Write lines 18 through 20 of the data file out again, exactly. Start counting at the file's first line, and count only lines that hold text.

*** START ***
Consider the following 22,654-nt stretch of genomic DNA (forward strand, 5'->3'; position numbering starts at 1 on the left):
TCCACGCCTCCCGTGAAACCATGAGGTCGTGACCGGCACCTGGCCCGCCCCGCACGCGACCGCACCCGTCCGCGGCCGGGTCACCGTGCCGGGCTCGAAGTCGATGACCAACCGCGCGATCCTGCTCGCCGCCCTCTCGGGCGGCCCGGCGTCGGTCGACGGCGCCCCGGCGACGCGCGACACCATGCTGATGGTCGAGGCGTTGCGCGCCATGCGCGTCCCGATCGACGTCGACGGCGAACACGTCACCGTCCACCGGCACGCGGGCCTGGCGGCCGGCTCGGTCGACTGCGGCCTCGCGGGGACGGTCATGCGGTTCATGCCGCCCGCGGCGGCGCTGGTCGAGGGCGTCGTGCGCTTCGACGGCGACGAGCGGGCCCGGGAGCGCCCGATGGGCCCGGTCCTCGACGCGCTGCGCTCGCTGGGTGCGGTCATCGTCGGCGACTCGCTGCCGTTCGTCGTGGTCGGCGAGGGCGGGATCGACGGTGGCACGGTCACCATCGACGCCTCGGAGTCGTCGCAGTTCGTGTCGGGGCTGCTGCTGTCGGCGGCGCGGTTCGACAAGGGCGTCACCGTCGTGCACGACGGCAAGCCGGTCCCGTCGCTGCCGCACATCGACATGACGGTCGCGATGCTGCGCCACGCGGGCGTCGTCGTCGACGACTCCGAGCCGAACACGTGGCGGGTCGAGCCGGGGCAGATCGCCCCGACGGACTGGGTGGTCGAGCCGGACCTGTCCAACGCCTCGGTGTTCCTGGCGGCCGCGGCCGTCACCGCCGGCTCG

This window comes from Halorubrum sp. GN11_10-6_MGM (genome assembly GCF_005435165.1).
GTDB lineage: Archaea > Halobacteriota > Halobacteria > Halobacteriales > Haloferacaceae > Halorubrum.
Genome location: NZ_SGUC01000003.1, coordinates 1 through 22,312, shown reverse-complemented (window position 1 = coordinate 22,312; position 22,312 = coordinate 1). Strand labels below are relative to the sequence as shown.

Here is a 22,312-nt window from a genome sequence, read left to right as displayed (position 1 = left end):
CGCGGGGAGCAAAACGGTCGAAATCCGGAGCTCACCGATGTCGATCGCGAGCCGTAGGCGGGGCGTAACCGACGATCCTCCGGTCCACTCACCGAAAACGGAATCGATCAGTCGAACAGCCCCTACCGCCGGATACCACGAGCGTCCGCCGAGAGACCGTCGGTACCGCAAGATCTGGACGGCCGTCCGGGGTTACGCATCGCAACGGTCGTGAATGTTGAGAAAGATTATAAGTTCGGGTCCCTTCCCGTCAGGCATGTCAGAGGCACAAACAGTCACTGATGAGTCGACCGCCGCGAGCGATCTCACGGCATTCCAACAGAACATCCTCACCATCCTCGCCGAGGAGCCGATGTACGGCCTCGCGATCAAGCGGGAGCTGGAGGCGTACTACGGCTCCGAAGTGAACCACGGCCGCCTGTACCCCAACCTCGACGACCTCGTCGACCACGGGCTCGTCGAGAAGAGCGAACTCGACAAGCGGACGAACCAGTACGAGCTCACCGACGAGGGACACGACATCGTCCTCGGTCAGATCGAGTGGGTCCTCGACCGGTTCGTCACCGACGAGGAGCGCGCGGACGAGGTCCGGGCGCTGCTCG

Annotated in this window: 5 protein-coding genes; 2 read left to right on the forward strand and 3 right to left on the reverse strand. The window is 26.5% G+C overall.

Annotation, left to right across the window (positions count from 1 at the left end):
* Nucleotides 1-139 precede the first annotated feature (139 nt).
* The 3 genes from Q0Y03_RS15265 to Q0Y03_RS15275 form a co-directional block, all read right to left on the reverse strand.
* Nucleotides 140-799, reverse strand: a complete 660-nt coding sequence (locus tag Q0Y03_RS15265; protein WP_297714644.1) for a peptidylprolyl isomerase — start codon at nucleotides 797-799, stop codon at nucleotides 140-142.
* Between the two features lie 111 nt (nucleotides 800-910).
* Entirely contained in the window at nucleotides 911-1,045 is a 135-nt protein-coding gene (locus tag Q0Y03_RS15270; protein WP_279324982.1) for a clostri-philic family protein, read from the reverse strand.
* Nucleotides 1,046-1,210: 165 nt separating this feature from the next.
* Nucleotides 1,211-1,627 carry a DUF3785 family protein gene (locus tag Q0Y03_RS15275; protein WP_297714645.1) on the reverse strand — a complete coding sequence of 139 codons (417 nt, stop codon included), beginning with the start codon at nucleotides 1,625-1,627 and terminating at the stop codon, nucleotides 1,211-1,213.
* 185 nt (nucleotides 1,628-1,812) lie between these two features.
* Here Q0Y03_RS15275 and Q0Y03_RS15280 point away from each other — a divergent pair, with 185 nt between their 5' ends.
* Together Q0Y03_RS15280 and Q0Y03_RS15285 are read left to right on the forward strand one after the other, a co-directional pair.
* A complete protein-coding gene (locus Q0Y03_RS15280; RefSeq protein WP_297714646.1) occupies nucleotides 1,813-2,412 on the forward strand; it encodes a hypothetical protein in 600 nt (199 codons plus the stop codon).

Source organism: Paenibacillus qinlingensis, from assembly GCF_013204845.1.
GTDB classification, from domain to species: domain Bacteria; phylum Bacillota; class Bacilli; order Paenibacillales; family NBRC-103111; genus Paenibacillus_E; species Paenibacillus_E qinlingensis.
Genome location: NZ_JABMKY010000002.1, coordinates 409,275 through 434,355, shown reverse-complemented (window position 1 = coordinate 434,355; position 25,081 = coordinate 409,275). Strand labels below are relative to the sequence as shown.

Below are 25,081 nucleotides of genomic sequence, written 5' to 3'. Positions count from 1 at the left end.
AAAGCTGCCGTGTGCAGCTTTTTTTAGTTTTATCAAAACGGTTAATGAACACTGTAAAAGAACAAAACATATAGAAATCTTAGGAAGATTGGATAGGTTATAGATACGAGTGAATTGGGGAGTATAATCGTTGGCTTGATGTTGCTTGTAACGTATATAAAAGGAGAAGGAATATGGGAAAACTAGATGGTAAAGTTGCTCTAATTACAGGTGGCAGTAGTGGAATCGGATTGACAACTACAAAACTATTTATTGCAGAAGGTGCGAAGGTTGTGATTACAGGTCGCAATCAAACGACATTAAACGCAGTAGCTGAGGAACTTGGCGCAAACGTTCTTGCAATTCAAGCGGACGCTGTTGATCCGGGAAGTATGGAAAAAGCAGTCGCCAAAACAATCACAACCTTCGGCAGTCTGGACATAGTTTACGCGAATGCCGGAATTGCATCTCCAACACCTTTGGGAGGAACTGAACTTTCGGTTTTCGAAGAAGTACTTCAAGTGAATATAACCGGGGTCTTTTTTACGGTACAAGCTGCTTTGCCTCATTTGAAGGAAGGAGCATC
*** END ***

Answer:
* Here Q0Y03_RS15275 and Q0Y03_RS15280 point away from each other — a divergent pair, with 185 nt between their 5' ends.
* Together Q0Y03_RS15280 and Q0Y03_RS15285 are read left to right on the forward strand one after the other, a co-directional pair.
* A complete protein-coding gene (locus Q0Y03_RS15280; RefSeq protein WP_297714646.1) occupies nucleotides 1,813-2,412 on the forward strand; it encodes a hypothetical protein in 600 nt (199 codons plus the stop codon).